PARIS – The number of companies participating in the manufacturing of photovoltaic (PV) supply solar panels is expected to drop by 70 percent this year, from about 500 in 2012 to about 150 in 2013, according to market research firm IHS iSuppli.
In its latest report, IHS said the PV supply chain is now experiencing major consolidation driven by falling prices, mounting losses and massive operational costs.
"It would be a major understatement to say that consolidation is occurring in the PV supply chain this year," said Mike Sheppard, senior photovoltaics analyst with IHS, in a statement. "Most upstream PV supply operations will simply cease to exist, rather than being acquired by other companies. Most of these suppliers actually have already stopped production—and will never restart."
IHS noted that companies with the highest risk of closing include integrated suppliers that manufacture PV polysilicon, ingots, wafers and cells. The cause is the financially unsustainable cost of building integrated facilities.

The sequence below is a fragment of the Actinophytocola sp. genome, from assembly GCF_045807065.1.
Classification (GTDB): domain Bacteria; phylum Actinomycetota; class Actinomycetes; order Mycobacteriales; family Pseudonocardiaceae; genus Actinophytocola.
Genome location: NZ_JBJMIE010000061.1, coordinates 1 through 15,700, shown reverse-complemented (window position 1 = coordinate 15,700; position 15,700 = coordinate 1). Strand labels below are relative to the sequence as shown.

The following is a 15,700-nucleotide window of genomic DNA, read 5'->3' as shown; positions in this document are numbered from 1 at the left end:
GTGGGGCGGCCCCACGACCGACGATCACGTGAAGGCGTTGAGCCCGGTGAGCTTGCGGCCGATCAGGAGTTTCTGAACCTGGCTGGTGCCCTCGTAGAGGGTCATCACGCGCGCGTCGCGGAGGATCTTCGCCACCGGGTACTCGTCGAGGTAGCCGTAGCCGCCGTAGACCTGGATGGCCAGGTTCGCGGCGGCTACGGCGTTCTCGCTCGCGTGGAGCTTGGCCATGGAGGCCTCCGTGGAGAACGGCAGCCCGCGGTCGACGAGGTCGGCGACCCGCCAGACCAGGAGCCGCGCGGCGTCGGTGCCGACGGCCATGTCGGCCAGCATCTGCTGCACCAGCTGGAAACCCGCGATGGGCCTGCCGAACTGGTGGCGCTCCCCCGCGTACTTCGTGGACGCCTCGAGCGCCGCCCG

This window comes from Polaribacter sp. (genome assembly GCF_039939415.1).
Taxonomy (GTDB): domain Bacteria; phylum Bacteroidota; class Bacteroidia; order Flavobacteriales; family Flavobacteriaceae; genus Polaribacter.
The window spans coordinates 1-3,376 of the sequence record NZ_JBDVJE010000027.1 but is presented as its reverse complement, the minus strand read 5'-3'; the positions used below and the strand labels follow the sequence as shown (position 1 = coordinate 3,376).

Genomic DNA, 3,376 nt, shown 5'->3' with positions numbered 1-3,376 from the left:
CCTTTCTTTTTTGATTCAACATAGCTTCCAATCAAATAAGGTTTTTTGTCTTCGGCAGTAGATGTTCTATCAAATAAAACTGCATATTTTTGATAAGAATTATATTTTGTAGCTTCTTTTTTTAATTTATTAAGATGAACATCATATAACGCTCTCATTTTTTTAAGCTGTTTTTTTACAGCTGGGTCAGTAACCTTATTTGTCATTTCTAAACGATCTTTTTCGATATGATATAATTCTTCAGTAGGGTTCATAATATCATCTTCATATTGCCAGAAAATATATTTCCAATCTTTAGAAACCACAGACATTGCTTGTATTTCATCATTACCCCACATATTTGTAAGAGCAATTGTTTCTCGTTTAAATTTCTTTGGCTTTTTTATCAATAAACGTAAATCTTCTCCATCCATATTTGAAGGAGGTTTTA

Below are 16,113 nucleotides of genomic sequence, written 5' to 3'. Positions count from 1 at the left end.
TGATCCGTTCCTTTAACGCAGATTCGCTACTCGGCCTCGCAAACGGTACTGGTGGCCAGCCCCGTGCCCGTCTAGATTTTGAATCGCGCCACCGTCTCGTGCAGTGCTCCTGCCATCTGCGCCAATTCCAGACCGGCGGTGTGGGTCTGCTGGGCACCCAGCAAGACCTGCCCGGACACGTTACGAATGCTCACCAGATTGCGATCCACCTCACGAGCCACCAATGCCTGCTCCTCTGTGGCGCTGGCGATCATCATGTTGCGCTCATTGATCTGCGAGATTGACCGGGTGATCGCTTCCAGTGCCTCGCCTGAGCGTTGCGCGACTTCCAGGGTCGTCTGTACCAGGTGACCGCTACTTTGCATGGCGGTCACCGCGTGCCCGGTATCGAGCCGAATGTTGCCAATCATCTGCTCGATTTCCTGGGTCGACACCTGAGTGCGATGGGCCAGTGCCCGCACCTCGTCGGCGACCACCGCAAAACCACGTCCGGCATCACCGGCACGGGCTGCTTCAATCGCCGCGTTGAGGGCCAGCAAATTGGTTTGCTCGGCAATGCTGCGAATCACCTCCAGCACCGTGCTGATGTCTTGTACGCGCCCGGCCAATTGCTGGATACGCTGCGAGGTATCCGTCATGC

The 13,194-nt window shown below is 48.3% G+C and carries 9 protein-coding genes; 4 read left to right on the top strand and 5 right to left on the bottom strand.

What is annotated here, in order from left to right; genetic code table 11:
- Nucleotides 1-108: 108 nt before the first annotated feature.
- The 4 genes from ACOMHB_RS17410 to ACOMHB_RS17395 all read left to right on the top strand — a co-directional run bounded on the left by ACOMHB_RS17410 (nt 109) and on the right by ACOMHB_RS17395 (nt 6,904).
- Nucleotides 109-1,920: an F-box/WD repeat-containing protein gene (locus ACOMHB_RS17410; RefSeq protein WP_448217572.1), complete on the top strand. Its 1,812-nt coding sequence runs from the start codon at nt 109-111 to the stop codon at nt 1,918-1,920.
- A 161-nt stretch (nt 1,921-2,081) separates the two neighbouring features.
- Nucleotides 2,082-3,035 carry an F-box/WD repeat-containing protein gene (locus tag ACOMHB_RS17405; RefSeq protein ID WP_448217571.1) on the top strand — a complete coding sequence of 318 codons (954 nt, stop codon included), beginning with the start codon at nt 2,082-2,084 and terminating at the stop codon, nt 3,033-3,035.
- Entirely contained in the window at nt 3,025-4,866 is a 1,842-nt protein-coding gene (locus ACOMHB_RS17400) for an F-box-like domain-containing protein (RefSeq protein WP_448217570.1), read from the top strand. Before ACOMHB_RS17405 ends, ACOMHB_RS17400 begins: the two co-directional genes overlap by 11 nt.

Second- and third-tier suppliers of crystalline silicon (c-Si) polysilicon, ingots, wafers and cells also will struggle this year in markets that do not have local-content requirements, according to IHS. Many of them will not be able to float operations for a very long period of time, IHS said.
For second-tier module manufacturers, the research firm said the key to surviving in 2013 will be establishing and maintaining strong relationships with downstream players in the emerging markets. Second-tier manufacturers must move faster than those in the top tier to grab mindshare early.
Finally, IHS said it anticipates that thin-film cell providers will experience low sales and limited market sizes in 2013, specifying that they will have to adopt similar survival strategies as the second-tier c-Si module suppliers. "This will be particularly true if pricing for thin-film modules doesn’t remain competitive with c-Si during the year. If thin-film pricing does not decline at the same rate as c-Si, the technology will be relegated to select niche markets that generate scant demand," IHS concluded. See related links:Enhancing the efficiency of photovoltaic systems
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